Choosing a Retailer and Installer

 Retailer

Ask for recommendations from friends and family and consult the Better Business Bureau or local consumer protection office for complaints.  The "Seal of Approval" emblem from The Carpet and Rug Institute identifies carpet retailers and installers who have matched the institute's criteria for quality.  Good retailers have a wide variety of carpets and a knowledgeable, helpful staff.  These retailers are also willing to present complete estimates of costs.

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Installer

Most retailers also provide installation service in-house or through a contractor.  Here are some tips to use with installers:

  • Determine what services you want (i.e. door trimming, furniture moving, waterfall installation on stairs, old carpet removal and disposal, etc.)

  • Ask for recommendations from friends and family and/or contact references

  • Consult the Better Business Bureau or local consumer protection office for complaints

  • Look for the "Seal of Approval" from The Carpet and Rug Institute

  • Check for written warranties and conditions

  • Request that they follow "Residential Installation Standard 105" from The Carpet and Rug Institute or carpet manufacturer standards 

  • If you are sensitive to odors, ask the installer about low-emitting adhesives

  • Ask for proof that they are insured

  • Compare prices ($3 to $6 per square yard is typical for installation only)

  • Pay by check or credit card as a record (they usually request half upfront and the rest after installation)

NOTE:  If you decide to install the carpet yourself, see True Value's How to Install Carpet and Hometime.  You can purchase easy-to-use installation equipment at Amazon's Carpet Tools.

NOTE:  If you decide to remove the old carpet yourself, see Home Depot's Guide to Removing Carpet

Find Certified Floorcovering Installers in your area.  CFI is a nationwide network of installers who must take both written tests and practical exams (perform installation) in order to be certified.

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Quality of Carpet

Quality of construction is the major criterion for good carpet.  Tight twists, strong backing, yarn density, heatsetting, and good padding are indicators of quality.  Height or thickness of carpet fiber has nothing to do with quality.  Tall and thick carpet may seem more luxurious, but is more likely to keep dirt.

  • Tightly twisted carpet is less likely to unravel and is more durable. A twist of 4 or more is good for most areas.

  • Good backing holds carpet fibers tightly.  Most carpets have a primary backing (through which the carpet fibers are threaded) and a secondary backing that is glued to the primary backing. Latex glue holds these backings together to prevent fibers from getting loose.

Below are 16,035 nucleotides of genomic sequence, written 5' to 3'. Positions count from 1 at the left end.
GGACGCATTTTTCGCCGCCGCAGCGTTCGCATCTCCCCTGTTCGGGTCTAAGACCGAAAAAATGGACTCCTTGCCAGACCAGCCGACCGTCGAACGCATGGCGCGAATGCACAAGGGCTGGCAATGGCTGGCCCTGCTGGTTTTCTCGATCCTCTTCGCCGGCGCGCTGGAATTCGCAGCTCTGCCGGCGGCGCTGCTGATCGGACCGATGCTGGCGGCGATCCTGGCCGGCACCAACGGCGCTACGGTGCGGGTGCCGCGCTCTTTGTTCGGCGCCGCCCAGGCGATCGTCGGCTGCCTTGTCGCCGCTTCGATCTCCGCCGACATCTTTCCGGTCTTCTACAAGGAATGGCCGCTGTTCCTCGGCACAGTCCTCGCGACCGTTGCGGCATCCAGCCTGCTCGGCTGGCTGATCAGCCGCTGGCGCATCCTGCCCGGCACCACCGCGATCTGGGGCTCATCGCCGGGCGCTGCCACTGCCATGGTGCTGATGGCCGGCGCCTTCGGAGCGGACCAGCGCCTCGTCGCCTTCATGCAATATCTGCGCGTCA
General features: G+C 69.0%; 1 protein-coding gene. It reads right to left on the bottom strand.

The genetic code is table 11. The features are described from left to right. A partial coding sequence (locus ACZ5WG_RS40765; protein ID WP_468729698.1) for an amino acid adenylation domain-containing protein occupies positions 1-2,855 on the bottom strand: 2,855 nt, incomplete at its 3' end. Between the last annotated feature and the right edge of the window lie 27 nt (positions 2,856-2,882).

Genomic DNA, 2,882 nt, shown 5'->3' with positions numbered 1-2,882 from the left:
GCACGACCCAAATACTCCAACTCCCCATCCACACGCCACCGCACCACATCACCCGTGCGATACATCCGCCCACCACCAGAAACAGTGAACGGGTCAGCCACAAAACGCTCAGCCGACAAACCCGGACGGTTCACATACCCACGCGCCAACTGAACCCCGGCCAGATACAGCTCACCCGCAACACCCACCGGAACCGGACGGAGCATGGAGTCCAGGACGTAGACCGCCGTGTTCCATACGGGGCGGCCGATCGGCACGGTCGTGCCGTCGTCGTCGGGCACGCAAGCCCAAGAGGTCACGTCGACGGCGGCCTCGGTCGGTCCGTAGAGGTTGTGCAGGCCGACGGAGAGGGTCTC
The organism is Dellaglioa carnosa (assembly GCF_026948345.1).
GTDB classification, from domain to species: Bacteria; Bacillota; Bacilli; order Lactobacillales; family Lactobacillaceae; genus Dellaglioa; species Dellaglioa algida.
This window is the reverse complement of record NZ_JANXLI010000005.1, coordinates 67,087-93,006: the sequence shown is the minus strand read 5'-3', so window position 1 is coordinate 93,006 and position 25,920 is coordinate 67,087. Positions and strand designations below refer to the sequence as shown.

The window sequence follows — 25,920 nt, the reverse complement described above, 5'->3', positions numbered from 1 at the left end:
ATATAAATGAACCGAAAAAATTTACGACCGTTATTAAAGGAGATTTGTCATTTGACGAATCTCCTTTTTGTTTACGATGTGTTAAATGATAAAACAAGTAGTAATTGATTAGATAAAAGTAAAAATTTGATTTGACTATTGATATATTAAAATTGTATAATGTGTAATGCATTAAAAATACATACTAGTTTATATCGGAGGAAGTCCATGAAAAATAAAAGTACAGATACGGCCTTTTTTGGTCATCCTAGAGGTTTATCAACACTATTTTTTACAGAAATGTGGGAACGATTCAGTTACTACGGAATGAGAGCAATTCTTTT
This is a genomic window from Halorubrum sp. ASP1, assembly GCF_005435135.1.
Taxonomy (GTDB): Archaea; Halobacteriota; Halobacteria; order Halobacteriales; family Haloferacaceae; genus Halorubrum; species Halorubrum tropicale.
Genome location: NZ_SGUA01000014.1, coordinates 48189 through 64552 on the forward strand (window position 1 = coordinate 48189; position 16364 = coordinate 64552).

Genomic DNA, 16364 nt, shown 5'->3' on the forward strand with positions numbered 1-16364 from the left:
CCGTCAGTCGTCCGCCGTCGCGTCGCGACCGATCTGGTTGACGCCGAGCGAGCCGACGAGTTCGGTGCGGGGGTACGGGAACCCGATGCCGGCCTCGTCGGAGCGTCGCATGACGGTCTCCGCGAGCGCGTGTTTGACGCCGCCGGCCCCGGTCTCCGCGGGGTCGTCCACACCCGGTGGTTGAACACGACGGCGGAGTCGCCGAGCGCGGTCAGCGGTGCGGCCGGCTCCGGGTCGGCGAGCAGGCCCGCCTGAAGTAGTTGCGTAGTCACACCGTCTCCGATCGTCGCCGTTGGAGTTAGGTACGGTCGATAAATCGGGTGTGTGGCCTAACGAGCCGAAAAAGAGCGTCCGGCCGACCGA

• Carpet with denser yarn is better.  Weight is usually measured in ounces.  Density (or yarn count or denier) is measured in tufts of yarn per square inch from 4 to 10 with increasing durability.

  • Heatset fibers are less likely to unravel and are more durable.

  • Cushioning or padding absorbs the impact of traffic, provides durability to carpet, adds insulation, and reduces noise.  Padding should be less than or equal to 7/16 inch thick to limit damage to the backing and carpet stretching.  Denser padding is more durable and expensive (many carpet warranties require a pad density of 5.5 lbs or greater to limit matting and crushing).  Rebond (bonded padding) is made from recycled material.  Padding is also made from rubber, prime urethane, or foam.  Good padding will not stay compressed when pinched.  For more information about carpet cushioning, see the Carpet Cushion Council website.

If you decide to purchase from a major retailer, look for performance ratings.  Home Depot has a performance appearance rating (PAR).  Carpet with a PAR of 4 or greater is good quality.  Sears also has a measurement called carpet assurance program (CAP).  Carpet with a CAP of 8 or greater is good quality.  Return to Top

Warranties

Carpet sellers often provide assurances that their carpet will perform as expected and, if not, will be replaced or repaired.  If you choose to purchase one of these warranties, make sure to understand all of the stipulations.  Be sure about what they will repair/replace under what conditions. 

  • Stains

Some warranties only cover certain stains such as food and drinks (in many cases, a deep cleaning is cheaper than a warranty).  Also, many warranties require specific maintenance so be sure to keep records of all deep cleanings. 

  • Wear

In many cases, warranties stipulate a loss of a certain amount of fiber (typically 10-15%) from crushing and abrasion before repair or replacement.  Natural carpet such as wool tend to lose fiber, but synthetic fibers are more durable.  Since 97% of carpets contain synthetic fibers, you are unlikely to need a wear warranty.

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